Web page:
The Legend of the Indian Paintbrush can be used when you are studying Tomie dePaola books, doing a Native American Unit, or even when you are studying the southwestern states. In this lesson, students will learn techniques for unlocking new vocabulary, find out about the legend of Wyoming's state flower and create a story using symbols.
1. Discuss author Tomie dePaola, famous for his illustrations and writing. Are your students familiar with other books by dePaola: Strega Nona, Oliver Button is a Sissy, The Popcorn Book or The Art Lesson? He often writes about children who are different from the norm. These dePaola characters have inner strength and courage to follow a different path in life, providing an inspirational message for readers.
2. Use a map of the United States and point out the area of the Plains. (Prairie and grasslands east of the Rocky Mountains and west of the Mississippi River)
3. This book is a legend, which is retold and illustrated by Tomie dePaola. Explain to the children what a “retold" legend means. A legend, in this case, is a story that is passed down over the years about a historical event or person. It may or may not be true.
4. For vocabulary work, there is always an opportunity to incorporate reading activities for Tomie dePaola books. In this case, we are learning what to do when coming upon an unfamiliar word when reading.
Write the following words on the board:
Look at each word individually and say it out loud. Ask if anyone has an idea of what each word might mean. Tell students that when they come across an unfamiliar word they can look for clues in the pictures and read the sentences around the word to help them find out its meaning. Remind the students to listen for the words as you read the book to them.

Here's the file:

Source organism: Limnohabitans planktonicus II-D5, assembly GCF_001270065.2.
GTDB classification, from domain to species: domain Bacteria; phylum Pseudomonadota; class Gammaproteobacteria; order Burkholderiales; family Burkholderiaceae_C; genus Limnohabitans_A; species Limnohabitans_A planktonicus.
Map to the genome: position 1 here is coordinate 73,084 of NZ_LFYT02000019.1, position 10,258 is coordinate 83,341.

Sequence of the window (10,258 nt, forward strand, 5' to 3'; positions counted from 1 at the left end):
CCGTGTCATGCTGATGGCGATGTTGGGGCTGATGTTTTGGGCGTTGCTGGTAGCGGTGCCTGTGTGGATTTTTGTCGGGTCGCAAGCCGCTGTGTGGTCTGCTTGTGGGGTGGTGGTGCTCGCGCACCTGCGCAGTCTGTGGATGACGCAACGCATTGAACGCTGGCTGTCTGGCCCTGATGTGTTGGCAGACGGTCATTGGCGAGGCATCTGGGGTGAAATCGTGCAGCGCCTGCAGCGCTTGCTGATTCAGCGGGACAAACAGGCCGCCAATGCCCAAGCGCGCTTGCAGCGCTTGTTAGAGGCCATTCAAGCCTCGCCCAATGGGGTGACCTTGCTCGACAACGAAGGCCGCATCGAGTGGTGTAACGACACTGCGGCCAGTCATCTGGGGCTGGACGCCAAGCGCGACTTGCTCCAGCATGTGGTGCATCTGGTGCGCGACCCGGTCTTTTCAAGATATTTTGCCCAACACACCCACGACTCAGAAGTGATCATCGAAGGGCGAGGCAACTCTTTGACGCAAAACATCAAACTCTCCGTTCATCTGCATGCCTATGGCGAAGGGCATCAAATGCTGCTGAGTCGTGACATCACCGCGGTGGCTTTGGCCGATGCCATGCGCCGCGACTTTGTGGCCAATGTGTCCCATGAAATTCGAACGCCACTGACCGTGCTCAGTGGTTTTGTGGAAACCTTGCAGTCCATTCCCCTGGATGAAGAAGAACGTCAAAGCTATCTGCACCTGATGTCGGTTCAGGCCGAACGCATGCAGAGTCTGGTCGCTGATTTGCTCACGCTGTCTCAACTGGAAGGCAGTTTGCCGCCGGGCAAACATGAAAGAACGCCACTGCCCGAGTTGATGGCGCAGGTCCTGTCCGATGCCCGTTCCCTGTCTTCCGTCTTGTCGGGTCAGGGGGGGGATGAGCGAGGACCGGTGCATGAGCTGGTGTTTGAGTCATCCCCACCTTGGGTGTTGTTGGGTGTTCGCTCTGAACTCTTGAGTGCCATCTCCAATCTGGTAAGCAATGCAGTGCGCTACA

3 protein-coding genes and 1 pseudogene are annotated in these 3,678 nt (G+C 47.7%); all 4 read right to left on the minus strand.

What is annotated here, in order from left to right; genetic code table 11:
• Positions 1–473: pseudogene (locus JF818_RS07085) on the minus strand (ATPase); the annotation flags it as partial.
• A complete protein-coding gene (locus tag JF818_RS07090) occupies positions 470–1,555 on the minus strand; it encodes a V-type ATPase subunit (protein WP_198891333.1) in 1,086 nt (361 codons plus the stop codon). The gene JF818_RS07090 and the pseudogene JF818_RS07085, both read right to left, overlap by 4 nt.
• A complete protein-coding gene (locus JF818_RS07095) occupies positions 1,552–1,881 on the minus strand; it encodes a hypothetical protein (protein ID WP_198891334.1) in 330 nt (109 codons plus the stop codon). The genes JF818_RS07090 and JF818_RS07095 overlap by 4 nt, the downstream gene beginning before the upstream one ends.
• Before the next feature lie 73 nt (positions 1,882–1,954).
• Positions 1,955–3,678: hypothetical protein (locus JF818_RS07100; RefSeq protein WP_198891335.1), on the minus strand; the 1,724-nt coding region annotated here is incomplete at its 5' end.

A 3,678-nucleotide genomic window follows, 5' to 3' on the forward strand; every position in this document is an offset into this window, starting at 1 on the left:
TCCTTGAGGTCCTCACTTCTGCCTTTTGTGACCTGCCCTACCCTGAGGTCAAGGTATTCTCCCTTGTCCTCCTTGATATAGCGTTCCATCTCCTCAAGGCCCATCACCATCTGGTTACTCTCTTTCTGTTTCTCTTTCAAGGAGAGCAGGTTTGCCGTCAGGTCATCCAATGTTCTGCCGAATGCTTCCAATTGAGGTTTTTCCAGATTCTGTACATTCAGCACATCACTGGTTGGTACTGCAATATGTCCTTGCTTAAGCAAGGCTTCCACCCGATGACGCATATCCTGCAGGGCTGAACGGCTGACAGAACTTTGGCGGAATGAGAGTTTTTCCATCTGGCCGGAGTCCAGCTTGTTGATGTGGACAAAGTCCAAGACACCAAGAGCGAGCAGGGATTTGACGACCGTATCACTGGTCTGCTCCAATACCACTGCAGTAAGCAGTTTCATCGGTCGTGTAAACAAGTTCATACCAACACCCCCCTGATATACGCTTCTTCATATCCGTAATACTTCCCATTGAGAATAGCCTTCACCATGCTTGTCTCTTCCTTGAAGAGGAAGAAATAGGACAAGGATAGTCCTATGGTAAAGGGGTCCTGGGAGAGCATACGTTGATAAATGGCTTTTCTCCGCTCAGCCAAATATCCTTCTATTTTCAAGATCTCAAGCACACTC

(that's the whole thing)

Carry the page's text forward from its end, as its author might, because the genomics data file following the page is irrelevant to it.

When you come upon one of the words, ask students to look at the pictures and listen again to the sentences around the word. Is the meaning of the unfamiliar word more clear?
Discussion After Reading
1. What traits did you admire in Little Gopher?
2. What really are Indian Paintbrushes?
3. The Indian Paintbrush is the state flower of Wyoming. How can we find out the name of the state flower for our state?
12"x18" construction paper in tan or light brown. You can also cut pieces of brown wrapping paper.
Water color paints or colored pencils
Reference materials that show common Native American symbols:
Spirits of the Earth: A Guide to Native American Nature Symbols, Stories, and Ceremonies by Robert Lake-Thom
Students should cut or tear the edges of the paper to make it resemble an animal hide.
Use common Indian symbols and create some of your own to illustrate a short story. Examine pages 13 through 16 of the book as an example.
1. Each child can choose a state and draw a picture of the state flower.
2. Read another Tomie dePaola book: The Legend of the Bluebonnet, about the state flower of Texas.
3. Make a dream catcher.
4. Create a picture of what your own dream-vision might look like. (Pages 5-9) You may want to be a dancer, an athlete, a nurse, etc. What tools would you need to achieve your goal?
The Legend of the Indian Paintbrush is meaningful in several ways. It reinforces the idea that not everyone is suited to do some things. Find your strength and build from there. You may follow a different path from your peers. Students will also learn the beautiful Indian legend and may be interested to research more.
Reading Activities for Tomie dePaola books are always easy to plan. In this case, the students will learn techniques to unlock unfamiliar words they come upon when reading.